Sumit Singhal loves modern architecture. He comes from a family of builders who have built more than 20 projects in the last ten years near Delhi in India. He has recently started writing about the architectural projects that catch his imagination.
Casa AG in Milan, Italy by duearchitetti
June 11th, 2018 by Sumit Singhal
Article source: duearchitetti
The apartment is part of a building from the end of the eighteenth century. The original structure of the building has been able to enhance the quality of the environmental context, establishing a continuous dialogue between the surroundings and the construction. Formerly the residence of a rich family from Milan, the property has recently undergone a complete restoration dividing it in apartments.
The interpretation and the analysis of the construction characteristics of the apartment, developed on the ground floor with a smaller portion at the semi-basement level, have been essential to identify of the proposed project solutions.
The main floor has a shape referable to a square, even though irregular. The presence of a beautiful manger in stone reminds us of its original destination. Thick walls divide more or less randomly the space, cross-barrel vaulted ceilings are flanked by wooden beamed ceilings.
The space presents a twofold relationship between inside and outside. Wide rectangle openings are facing a courtyard and the afternoon light is passing through.
A sequence of five arch windows is characterizing the north/east façade. The view continues all the way to the heights of the city if Varese. The light, incident in the first morning hours, softens during the day.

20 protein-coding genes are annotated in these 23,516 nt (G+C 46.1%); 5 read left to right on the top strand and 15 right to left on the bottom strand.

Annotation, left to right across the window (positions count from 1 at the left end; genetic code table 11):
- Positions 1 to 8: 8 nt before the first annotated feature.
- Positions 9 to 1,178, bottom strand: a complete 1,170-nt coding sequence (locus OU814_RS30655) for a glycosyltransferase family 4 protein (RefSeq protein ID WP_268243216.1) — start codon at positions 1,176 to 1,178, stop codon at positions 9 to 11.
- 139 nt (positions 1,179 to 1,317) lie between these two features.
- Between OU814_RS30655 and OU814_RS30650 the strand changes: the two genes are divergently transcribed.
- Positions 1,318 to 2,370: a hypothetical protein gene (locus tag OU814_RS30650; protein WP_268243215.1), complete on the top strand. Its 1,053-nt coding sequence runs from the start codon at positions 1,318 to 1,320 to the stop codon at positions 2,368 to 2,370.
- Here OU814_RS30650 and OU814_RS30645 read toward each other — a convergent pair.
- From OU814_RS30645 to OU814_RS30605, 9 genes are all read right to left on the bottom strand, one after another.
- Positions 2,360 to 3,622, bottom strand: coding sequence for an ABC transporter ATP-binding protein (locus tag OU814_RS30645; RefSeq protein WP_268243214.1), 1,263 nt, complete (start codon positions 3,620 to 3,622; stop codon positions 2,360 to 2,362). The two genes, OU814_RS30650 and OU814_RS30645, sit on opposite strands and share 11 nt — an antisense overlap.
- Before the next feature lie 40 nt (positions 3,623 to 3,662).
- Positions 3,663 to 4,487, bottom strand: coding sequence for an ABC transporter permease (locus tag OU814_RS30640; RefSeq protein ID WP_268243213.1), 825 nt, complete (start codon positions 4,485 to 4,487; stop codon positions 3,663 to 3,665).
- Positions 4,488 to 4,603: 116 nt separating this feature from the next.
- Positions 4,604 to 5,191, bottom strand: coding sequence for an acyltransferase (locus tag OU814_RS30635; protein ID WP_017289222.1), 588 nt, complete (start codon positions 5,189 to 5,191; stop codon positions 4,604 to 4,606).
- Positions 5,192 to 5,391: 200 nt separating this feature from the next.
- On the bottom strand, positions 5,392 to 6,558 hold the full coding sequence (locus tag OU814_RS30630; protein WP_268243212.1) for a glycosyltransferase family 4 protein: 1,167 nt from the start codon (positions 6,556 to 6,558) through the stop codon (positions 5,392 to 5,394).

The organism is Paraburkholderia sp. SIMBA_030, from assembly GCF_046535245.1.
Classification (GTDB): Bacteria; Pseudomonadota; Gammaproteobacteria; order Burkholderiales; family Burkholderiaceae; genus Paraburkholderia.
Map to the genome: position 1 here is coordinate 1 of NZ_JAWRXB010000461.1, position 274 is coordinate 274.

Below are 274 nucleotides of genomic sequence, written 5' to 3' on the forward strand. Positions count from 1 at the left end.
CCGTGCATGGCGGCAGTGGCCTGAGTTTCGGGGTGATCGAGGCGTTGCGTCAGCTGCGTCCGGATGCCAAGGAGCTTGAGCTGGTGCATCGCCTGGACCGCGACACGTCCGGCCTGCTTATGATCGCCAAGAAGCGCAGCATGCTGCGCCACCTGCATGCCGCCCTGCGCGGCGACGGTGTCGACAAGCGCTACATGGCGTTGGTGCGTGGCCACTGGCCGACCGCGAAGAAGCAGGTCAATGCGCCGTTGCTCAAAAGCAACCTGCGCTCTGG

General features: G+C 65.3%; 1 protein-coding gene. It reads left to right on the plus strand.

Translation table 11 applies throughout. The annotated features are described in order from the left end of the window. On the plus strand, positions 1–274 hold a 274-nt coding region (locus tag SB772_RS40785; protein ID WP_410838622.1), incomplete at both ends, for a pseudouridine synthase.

The will to enhance the existing construction brought us to project approach. The apparent spontaneity of the space has been our guideline. We wanted to emphasize the original structure of the building, its materials and its irregularity. The subdivision of the internal space, necessary to satisfy the needs of the new destination, is done by specific interventions with selected materials. Glass is used to delimit the bathroom zones. Wood is used for the containing volumes in order to separate the entrance and to shield the sleeping area.
The wall mass remains free from interferences; vertical pivot doors are closing the existing passages between the various spaces.
The concrete floor is alternated with wooden floors underlining the original difference of floor levels.
The choice of integrating the containing elements with the walls allowed us to enhance the empty space and its variability of light and shadows during the whole day.
The satin finished glass walls bring a diffused light into the bathrooms enhancing the concise choice of furniture and get like lanterns in the evening hours.